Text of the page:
Lab Report

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The Lab Report is a weekly compendium of media reports on science and technology achievements at Lawrence Livermore National Laboratory. Though the Laboratory reviews items for overall accuracy, the reporting organizations are responsible for the content in the links below.

Sept. 14, 2018


Lab Report
The latest High Performance Computing for Manufacturing (HPC4Mfg) solicitation calls for industry projects focused on improving U.S. steel and aluminum manufacturing.

Calling all steel manufacturers

The Department of Energy (DOE), in partnership with Lawrence Livermore National Laboratory, wants American steel and aluminum manufacturers to inquire within.

DOE recently announced $1.2 million for four new projects to support American steel and aluminum manufacturers in improving energy efficiency, increasing productivity and accelerating manufacturing innovation.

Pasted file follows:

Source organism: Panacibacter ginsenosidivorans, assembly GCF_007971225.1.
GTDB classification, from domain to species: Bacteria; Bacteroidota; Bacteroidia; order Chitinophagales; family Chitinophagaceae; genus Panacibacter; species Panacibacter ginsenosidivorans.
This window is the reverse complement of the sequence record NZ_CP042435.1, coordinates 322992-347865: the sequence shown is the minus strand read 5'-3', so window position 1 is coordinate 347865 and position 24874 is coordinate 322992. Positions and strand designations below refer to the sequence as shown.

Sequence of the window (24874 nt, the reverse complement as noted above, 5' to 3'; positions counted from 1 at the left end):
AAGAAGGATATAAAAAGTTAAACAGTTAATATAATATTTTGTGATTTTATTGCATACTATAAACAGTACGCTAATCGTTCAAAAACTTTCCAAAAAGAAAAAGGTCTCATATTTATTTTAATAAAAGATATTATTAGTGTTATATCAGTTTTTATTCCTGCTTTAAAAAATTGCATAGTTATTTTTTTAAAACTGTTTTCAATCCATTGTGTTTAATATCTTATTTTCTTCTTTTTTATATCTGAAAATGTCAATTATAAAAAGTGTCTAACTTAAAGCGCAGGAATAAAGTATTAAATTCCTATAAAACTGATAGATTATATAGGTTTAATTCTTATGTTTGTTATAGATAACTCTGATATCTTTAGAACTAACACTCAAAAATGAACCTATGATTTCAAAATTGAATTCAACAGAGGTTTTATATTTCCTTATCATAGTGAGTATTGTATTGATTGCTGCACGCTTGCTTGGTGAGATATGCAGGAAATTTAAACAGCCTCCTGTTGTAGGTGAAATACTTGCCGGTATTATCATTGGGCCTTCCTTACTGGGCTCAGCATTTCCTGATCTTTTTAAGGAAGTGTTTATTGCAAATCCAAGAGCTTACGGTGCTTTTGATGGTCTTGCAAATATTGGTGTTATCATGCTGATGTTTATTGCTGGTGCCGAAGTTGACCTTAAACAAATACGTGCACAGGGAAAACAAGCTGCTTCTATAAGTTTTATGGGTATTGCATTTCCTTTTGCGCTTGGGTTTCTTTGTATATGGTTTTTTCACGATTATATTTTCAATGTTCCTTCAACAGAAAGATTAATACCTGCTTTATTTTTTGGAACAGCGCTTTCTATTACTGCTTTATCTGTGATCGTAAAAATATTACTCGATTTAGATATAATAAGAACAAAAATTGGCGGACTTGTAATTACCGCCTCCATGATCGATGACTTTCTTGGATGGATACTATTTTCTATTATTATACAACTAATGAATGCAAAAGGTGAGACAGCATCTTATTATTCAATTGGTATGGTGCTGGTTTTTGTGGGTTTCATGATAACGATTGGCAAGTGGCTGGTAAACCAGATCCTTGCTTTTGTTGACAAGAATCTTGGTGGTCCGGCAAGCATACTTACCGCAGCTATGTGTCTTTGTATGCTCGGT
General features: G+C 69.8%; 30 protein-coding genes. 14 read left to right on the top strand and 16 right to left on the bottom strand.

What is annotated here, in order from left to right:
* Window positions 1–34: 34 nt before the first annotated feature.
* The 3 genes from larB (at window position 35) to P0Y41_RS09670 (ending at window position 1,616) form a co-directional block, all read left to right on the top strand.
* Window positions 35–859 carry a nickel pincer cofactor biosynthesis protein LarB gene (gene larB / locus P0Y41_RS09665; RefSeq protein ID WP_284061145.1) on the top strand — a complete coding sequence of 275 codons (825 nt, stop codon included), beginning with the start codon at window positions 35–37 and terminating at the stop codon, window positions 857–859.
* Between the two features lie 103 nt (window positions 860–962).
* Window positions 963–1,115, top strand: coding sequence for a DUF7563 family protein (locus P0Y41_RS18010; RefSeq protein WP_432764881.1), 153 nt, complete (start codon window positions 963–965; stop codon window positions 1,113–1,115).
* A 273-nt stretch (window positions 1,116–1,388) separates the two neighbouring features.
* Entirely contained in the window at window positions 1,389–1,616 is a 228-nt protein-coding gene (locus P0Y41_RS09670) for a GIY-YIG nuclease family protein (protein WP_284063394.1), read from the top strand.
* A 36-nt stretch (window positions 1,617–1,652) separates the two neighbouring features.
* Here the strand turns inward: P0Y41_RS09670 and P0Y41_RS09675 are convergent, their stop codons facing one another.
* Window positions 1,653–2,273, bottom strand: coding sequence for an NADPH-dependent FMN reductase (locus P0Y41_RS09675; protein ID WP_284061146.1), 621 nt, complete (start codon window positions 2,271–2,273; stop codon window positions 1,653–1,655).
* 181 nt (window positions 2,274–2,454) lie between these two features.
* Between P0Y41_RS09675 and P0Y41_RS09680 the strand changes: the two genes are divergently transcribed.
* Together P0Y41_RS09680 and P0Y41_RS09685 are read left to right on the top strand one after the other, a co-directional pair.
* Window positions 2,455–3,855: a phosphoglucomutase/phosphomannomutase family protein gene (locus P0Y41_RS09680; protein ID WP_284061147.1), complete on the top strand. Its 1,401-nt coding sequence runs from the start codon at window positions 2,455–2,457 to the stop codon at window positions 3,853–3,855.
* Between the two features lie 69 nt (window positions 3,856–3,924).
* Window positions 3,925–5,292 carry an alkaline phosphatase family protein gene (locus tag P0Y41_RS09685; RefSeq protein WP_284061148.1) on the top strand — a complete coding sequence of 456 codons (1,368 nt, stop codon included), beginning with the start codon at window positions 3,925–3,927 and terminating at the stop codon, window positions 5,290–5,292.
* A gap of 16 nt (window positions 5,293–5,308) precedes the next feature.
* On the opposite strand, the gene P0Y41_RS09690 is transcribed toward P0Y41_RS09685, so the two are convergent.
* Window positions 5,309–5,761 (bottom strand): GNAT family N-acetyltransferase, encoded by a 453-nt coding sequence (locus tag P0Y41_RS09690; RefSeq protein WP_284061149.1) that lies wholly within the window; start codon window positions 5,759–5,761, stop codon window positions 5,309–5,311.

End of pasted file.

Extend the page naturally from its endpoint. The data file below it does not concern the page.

The funding will provide advanced technology to improve manufacturing processes and resolve key manufacturing challenges through the use of high performance computing. This special call for concept papers marks the sixth solicitation for the High Performance Computing for Manufacturing (HPC4Mfg) program.

Selected demonstration projects will be awarded up to $300,000 to support compute cycles and work performed by the national lab partners. Industry partners must provide a participant contribution of at least 20 percent of the DOE funding for the project.


Lab Report
Jupiter is not only the largest planet in our solar system, it’s also the oldest, according to research from Lawrence Livermore National Laboratory. Credit: NASA.

Better late than never

New research suggests why Jupiter, the largest planet in the solar system, waited about 2 million years for its early formation growth spurt.

A team led by a Swiss researcher found that kilometer-size worlds smashed into the giant planet during that time, generating zones of high energy. This bombardment made it difficult for gas molecules to accrete, forcing the planet to grow more slowly.

The solar system is about 4.5 billion years old, and the popular formation theory for planets says that they were formed out of an orbiting cloud of gas and dust that surrounded the young sun. Over time, the gas and dust clumped into small worlds, gradually accreting to each other to form the planets.